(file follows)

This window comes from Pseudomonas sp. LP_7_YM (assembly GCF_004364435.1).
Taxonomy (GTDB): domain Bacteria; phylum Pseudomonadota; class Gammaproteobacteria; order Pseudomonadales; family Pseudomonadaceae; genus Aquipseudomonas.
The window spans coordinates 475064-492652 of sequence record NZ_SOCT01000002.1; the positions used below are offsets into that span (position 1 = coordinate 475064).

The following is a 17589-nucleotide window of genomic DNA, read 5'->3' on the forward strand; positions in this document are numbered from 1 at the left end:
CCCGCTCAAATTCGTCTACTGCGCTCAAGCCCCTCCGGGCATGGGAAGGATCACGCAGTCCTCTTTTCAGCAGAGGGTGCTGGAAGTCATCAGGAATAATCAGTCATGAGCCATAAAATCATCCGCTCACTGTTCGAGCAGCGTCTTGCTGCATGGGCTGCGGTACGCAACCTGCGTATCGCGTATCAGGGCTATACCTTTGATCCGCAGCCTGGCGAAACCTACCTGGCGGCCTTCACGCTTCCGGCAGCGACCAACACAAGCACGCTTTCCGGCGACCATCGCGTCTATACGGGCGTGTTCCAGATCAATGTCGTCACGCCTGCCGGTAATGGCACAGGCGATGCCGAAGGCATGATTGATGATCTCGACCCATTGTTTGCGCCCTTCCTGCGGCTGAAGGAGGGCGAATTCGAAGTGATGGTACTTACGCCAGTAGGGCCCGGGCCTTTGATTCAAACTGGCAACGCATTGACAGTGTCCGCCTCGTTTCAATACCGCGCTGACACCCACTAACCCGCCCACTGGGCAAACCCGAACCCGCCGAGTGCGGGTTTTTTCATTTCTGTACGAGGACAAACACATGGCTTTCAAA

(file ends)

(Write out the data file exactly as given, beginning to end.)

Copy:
This window comes from Pseudomonas sp. LP_7_YM (assembly GCF_004364435.1).
Taxonomy (GTDB): domain Bacteria; phylum Pseudomonadota; class Gammaproteobacteria; order Pseudomonadales; family Pseudomonadaceae; genus Aquipseudomonas.
The window spans coordinates 475064-492652 of sequence record NZ_SOCT01000002.1; the positions used below are offsets into that span (position 1 = coordinate 475064).

The following is a 17589-nucleotide window of genomic DNA, read 5'->3' on the forward strand; positions in this document are numbered from 1 at the left end:
CCCGCTCAAATTCGTCTACTGCGCTCAAGCCCCTCCGGGCATGGGAAGGATCACGCAGTCCTCTTTTCAGCAGAGGGTGCTGGAAGTCATCAGGAATAATCAGTCATGAGCCATAAAATCATCCGCTCACTGTTCGAGCAGCGTCTTGCTGCATGGGCTGCGGTACGCAACCTGCGTATCGCGTATCAGGGCTATACCTTTGATCCGCAGCCTGGCGAAACCTACCTGGCGGCCTTCACGCTTCCGGCAGCGACCAACACAAGCACGCTTTCCGGCGACCATCGCGTCTATACGGGCGTGTTCCAGATCAATGTCGTCACGCCTGCCGGTAATGGCACAGGCGATGCCGAAGGCATGATTGATGATCTCGACCCATTGTTTGCGCCCTTCCTGCGGCTGAAGGAGGGCGAATTCGAAGTGATGGTACTTACGCCAGTAGGGCCCGGGCCTTTGATTCAAACTGGCAACGCATTGACAGTGTCCGCCTCGTTTCAATACCGCGCTGACACCCACTAACCCGCCCACTGGGCAAACCCGAACCCGCCGAGTGCGGGTTTTTTCATTTCTGTACGAGGACAAACACATGGCTTTCAAA